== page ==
Chaverim Yekarim,

What if Pharoah were part of us? We often think of Pharaoh as this cruel and unrelenting villain in Jewish history, refusing to let the Israelites out of slavery despite the calls from Moses and the ensuing plagues. And, indeed, he was this villain. But our Jewish tradition always challenges us to probe further and internalize lessons.

Pharaoh also exists within us. I learnt this beautiful neo-Hasidic teaching regarding our Torah portion at the spirituality retreat I was at the past few days. The first primary words of this Torah portion: Bo El Paraoh /Come to Pharaoh. Why does the text say ”Come to Pharaoh,” rather than the more logical and contextual verbs, ”Go” or ”Visit” or ”Implore?”

Because all of us have a type of Pharaoh living inside of us that we need to come to and recognize. The text is an invitation to search within ourselves for those Pharaoh-like qualities that constrict us, that hold us back, that destroy.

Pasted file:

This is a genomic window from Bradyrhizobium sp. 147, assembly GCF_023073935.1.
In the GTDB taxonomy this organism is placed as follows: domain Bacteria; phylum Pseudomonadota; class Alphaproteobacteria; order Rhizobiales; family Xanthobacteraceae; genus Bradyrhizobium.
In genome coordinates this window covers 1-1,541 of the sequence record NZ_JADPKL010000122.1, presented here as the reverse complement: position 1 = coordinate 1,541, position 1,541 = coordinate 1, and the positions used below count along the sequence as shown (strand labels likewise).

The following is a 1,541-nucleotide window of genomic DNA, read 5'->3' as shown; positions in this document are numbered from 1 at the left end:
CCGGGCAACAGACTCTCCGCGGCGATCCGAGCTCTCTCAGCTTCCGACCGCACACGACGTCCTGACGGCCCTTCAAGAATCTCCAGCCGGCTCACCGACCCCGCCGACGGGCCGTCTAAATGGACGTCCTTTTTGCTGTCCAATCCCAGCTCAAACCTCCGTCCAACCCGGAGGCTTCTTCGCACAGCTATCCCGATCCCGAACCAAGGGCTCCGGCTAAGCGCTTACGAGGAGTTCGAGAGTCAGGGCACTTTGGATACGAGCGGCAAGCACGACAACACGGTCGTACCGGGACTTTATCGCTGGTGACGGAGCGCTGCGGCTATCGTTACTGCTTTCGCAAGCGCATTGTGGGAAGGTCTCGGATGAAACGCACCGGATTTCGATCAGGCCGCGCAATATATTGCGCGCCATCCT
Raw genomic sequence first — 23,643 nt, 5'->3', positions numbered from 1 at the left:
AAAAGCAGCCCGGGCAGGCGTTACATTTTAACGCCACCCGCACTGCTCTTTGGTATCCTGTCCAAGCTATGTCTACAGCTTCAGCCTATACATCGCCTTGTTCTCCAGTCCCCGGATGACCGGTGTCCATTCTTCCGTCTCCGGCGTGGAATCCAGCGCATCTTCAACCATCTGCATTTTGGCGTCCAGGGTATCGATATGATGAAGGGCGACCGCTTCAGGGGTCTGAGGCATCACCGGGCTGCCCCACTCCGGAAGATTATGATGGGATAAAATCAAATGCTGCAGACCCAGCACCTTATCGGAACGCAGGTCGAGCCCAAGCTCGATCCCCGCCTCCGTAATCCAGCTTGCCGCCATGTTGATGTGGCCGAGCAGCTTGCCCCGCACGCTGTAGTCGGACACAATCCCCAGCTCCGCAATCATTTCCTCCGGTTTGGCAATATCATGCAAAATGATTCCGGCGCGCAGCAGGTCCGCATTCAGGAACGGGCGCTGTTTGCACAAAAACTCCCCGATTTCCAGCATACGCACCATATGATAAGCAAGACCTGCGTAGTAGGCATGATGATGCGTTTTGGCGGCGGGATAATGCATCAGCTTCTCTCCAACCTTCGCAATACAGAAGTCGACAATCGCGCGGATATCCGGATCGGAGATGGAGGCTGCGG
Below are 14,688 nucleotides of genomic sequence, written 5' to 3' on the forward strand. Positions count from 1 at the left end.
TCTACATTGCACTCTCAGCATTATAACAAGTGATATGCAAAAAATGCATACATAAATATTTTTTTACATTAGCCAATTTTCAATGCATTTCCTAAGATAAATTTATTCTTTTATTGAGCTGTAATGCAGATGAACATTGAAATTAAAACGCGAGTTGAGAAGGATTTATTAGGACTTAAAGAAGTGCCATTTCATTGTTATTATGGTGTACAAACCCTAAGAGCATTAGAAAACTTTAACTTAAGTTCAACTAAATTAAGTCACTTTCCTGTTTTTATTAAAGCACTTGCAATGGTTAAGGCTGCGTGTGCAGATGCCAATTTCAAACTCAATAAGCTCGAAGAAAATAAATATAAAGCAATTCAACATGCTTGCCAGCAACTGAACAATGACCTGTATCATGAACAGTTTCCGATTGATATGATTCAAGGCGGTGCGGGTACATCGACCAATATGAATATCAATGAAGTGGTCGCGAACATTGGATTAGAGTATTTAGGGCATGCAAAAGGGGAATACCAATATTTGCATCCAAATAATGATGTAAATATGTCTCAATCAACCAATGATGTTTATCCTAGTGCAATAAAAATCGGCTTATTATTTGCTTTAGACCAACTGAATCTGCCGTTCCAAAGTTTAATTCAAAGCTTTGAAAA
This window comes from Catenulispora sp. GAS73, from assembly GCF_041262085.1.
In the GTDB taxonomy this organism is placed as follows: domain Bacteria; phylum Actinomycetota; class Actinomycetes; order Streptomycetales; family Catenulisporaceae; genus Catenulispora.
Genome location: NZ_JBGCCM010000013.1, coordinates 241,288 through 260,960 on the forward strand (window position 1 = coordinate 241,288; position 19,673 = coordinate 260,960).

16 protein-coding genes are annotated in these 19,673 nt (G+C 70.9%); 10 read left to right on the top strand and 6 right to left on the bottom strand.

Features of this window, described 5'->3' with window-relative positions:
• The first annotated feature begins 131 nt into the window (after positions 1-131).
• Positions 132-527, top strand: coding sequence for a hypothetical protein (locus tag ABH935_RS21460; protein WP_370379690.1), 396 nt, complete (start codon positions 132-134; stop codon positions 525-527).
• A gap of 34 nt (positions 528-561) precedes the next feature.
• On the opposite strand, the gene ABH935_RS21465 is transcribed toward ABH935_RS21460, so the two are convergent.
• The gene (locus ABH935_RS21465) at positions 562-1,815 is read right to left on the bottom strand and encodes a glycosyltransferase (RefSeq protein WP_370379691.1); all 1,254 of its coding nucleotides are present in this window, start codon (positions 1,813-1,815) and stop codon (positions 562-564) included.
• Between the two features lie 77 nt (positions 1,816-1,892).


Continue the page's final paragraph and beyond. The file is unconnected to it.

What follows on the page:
Rabbi Myriam Klotz teaches that the word Pharaoh is related to the Hebrew word parua, meaning ”wild.” When do we find ourselves wild and out of control? When in our lives do we harden our hearts as Pharaoh does? Where do we act arrogantly or feel threatened or recoil in fear?

Pharaoh lives on to teach us all a critical lesson: By softening our hearts, we open them up to more love, more fullness, and more blessings. In Hebrew, we say ”soft heart” with the words ‘Lev Rach.” If you combine those two Hebrew words together, we get livracha…meaning ”For a Blessing.”

On this Shabbat, I pray that we receive the blessings of a full heart. May they be open to the wonders of creation, and may we treat each other with the same love we all deserve. In that way, we ensure Pharaoh remains in his rightful place, as a subject of Jewish victory, and not of our own defeat.

Shabbat Shalom,

Rabbi Natan